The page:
Consortium on Individual Development

CID and intergenerational research

Sometimes the apple does fall far from the tree

Text: Dorine Schenk
Photos: Bram Belloni

All good things come in threes, or so the proverb goes. That is certainly true in this case: three passionate scientists from three different studies are conducting research on third-generation participants. Intergenerational research like this is essential to study the influence of genes and environment on behaviour. 

Is your own upbringing a good predictor of how you parent?

Does like father, like son also apply to parenting? In other words, does the way you were raised play a role in the way you raise your own children? The answer appears to be ambiguous. Some people are very similar to their own parents in the way they raise their children, while others are not. Sanne Geeraerts (1988), researcher with the RADAR study in Utrecht, tries to explain these differences and bring this so-called intergenerational transmission of parenting into focus. It requires ­large datasets from long-term studies. That is why Sanne works on techniques and ways of combining existing studies.

‘In my research, I was initially interested in children’s behavioural control, i.e., the extent to which children can control themselves, control their emotions, and focus their attention on something,’ says Sanne. ‘This is related to all kinds of problematic behaviour.’ She focused mainly on children at first, but increasingly started to involve parents in her research as well.

Sanne shifted her focus to parenting and ended up with her current research. She looks at whether the way you were raised in the past predicts how you raise your children now. This requires long-term studies that map, on the one hand, how people were raised as children, and, on the other hand, how those same people raise their own children (often over 10 or 20 years later).

‘In Utrecht, we are studying this in the RADAR study,’ says Sanne. This study started in 2006 with nearly 700 teenagers. Over three-quarters of the original participants, who are now around 30 years old, are still participating. Some now have children of their own who also participate. As such, the study follows three generations.

‘Many people think that your own upbringing plays a big role in how you raise your children, but that relationship is generally not that strong at all.’

But how do you measure parenting? ‘You can observe parenting, for example, in a laboratory setting or in people’s homes,’ Sanne explains. You set up a task, such as cleaning up toys, and watch how parents and children deal with it. That is a fairly objective way of measuring, but it is also a snapshot that is artificial and filmed. At RADAR, researchers therefore also ask questions about parenting, to both parents and children. Sanne: ‘For example, we ask if parents raise their voices when their child disobeys.’

This provides interesting insights. For example, the researchers see a lot of variation between studies. In some, your own upbringing does seem to be a good predictor of how you parent and in others it is not.

‘Many people think that your own upbringing plays a big role in how you raise your children,’ says Sanne. ‘But what we have learned so far is that that relationship is generally not that strong at all. We do not know where the majority of these differences come from yet.’

Initial analyses show that parenting in early childhood may be a more important predictor than parenting later on. But studying this properly requires a large, diverse sample and they are scarce. That is why Sanne is trying to combine smaller, existing datasets. This is not easy, because these different studies are each set up with its own purpose. It is already a big step forward that the CID allowed third-generation participants from different Dutch studies to be measured in the same way. But ideally, you would like even more data, for example, from international studies as well.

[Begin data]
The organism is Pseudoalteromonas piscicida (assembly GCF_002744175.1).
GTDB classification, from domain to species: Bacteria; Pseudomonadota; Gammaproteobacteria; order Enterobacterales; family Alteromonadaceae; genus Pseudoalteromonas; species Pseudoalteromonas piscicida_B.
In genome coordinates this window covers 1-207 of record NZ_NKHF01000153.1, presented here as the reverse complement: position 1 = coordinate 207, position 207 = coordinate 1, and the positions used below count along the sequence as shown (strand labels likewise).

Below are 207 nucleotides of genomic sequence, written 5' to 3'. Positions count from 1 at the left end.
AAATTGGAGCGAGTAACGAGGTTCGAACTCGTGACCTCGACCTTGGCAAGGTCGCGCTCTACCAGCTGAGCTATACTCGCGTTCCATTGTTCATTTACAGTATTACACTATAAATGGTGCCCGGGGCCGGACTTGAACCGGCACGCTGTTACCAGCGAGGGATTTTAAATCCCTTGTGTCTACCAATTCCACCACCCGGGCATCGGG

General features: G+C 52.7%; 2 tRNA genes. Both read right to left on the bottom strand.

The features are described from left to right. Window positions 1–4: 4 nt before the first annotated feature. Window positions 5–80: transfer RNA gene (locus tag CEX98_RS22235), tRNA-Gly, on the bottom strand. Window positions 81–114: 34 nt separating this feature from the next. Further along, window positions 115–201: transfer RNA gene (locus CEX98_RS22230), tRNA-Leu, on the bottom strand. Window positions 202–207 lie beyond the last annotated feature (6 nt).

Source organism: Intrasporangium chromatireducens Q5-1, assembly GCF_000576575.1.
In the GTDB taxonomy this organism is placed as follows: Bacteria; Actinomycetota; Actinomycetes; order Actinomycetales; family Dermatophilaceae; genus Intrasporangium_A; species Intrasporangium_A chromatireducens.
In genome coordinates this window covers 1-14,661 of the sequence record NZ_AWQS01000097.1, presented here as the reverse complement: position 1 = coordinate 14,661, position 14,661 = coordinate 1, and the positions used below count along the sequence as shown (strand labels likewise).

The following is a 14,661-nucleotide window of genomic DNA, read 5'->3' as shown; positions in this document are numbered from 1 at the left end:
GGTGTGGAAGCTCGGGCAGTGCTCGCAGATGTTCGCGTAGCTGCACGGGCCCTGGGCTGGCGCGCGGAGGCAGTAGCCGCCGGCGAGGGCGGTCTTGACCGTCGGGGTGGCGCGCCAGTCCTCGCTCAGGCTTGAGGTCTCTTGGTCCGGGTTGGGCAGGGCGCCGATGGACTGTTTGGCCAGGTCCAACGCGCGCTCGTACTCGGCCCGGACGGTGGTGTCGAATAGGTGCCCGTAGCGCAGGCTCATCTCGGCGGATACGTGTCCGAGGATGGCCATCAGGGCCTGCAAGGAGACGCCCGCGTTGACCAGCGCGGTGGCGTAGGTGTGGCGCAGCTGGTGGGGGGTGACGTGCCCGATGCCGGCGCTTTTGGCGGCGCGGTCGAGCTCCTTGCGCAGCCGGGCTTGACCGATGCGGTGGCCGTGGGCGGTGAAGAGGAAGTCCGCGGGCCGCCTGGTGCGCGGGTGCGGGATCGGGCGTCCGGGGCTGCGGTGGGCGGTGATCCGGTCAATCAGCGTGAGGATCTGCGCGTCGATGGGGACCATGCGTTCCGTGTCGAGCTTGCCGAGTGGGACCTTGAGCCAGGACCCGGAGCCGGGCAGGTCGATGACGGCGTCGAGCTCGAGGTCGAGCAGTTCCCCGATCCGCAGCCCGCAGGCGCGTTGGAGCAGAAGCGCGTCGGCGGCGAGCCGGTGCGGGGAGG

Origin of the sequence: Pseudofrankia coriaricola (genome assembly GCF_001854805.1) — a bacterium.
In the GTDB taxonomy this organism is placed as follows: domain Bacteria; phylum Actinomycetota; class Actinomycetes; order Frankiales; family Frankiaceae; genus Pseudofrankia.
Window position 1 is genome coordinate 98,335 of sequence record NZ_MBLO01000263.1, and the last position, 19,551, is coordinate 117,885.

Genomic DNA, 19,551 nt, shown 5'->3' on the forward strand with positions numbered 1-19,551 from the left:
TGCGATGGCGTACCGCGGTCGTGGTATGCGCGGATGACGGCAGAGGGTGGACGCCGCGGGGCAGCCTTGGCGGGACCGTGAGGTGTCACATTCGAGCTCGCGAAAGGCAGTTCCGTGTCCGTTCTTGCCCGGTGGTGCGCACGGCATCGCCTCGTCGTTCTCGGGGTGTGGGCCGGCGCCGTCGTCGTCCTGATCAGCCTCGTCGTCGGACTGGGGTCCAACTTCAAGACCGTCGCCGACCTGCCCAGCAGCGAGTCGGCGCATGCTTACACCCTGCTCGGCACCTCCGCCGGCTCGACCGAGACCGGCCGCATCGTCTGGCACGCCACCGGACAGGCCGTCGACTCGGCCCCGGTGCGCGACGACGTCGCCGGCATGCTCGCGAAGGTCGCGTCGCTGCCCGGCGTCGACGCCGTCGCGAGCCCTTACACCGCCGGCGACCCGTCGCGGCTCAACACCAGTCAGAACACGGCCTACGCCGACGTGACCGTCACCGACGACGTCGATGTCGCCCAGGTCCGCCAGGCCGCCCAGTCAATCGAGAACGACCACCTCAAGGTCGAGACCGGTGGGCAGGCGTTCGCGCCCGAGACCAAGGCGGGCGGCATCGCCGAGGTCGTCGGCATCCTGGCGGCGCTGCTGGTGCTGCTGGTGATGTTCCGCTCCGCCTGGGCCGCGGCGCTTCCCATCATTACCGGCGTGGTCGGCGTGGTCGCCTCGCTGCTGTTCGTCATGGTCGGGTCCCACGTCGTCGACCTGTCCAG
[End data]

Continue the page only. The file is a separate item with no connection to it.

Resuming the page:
‘I think that, in psychology, we can benefit a lot from techniques that combine existing datasets. Particularly developmental psychologists, as they often follow people for longer periods of time. These are expensive and time-consuming studies. Combining existing studies can help. I think there is a huge added value there.’

Sanne is now working in the United States for a year, at a research group with extensive experience in analytical methods to combine datasets from different studies. ‘Moreover, they have several long-term studies here with data that I can start combining with those of the RADAR study, among others.’

Does being bullied affect how you raise your children?

If you are badly bullied as a child or adolescent, how does that affect social relationships later in life, such as friendships? Does it make you less likely to trust people? Or do you enter relationships faster because you are happy that someone finally wants to spend time with you? Tina Kretschmer (1980) is trying to find answers to these questions within the TRAILS study in Groningen. For a few years now, she has also been looking at whether social experiences, such as bullying, get passed on to the next generation. ‘I think parents who have been bullied in the past pass on that experience to their children through protection or parenting behaviour.’

‘A few years ago, I had a conversation with a colleague about my research,’ says Tina. ‘I said that I wondered to what extent being bullied as a child or adolescent affects how you raise your own children. She told me that she was bullied badly and that now, when her four-year-old daughter goes to play at a friend’s house, she always makes her husband pick her up. She was unable to herself. She could not handle the possibility that her daughter would not fit in well in the group and she might be bullied as well.’

Five years ago, Tina received a grant to study whether being bullied affects the next generation. This project is part of the TRAILS study. Every few years, researchers collect information about the participants, in the form of interviews, questionnaires, tests, and sometimes physical measurements. Family members, school environment, and, in some cases, partners also provide information.

‘The TRAILS data is unique’